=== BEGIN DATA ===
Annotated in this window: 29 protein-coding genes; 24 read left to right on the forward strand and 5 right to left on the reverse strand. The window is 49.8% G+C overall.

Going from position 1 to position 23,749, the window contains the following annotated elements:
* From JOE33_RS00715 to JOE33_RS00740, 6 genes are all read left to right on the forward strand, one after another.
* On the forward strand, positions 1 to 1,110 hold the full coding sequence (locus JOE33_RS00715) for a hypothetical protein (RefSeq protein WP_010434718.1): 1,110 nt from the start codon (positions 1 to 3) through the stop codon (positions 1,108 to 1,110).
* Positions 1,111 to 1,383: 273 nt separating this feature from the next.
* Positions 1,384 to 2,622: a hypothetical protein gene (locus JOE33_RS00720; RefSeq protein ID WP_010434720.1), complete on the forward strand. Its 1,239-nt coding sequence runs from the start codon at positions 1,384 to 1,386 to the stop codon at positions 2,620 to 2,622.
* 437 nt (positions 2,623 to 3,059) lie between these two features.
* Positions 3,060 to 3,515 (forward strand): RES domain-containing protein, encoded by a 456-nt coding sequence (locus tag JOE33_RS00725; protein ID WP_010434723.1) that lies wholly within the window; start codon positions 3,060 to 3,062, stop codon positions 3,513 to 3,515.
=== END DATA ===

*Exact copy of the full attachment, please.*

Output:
Annotated in this window: 29 protein-coding genes; 24 read left to right on the forward strand and 5 right to left on the reverse strand. The window is 49.8% G+C overall.

Going from position 1 to position 23,749, the window contains the following annotated elements:
* From JOE33_RS00715 to JOE33_RS00740, 6 genes are all read left to right on the forward strand, one after another.
* On the forward strand, positions 1 to 1,110 hold the full coding sequence (locus JOE33_RS00715) for a hypothetical protein (RefSeq protein WP_010434718.1): 1,110 nt from the start codon (positions 1 to 3) through the stop codon (positions 1,108 to 1,110).
* Positions 1,111 to 1,383: 273 nt separating this feature from the next.
* Positions 1,384 to 2,622: a hypothetical protein gene (locus JOE33_RS00720; RefSeq protein ID WP_010434720.1), complete on the forward strand. Its 1,239-nt coding sequence runs from the start codon at positions 1,384 to 1,386 to the stop codon at positions 2,620 to 2,622.
* 437 nt (positions 2,623 to 3,059) lie between these two features.
* Positions 3,060 to 3,515 (forward strand): RES domain-containing protein, encoded by a 456-nt coding sequence (locus tag JOE33_RS00725; protein ID WP_010434723.1) that lies wholly within the window; start codon positions 3,060 to 3,062, stop codon positions 3,513 to 3,515.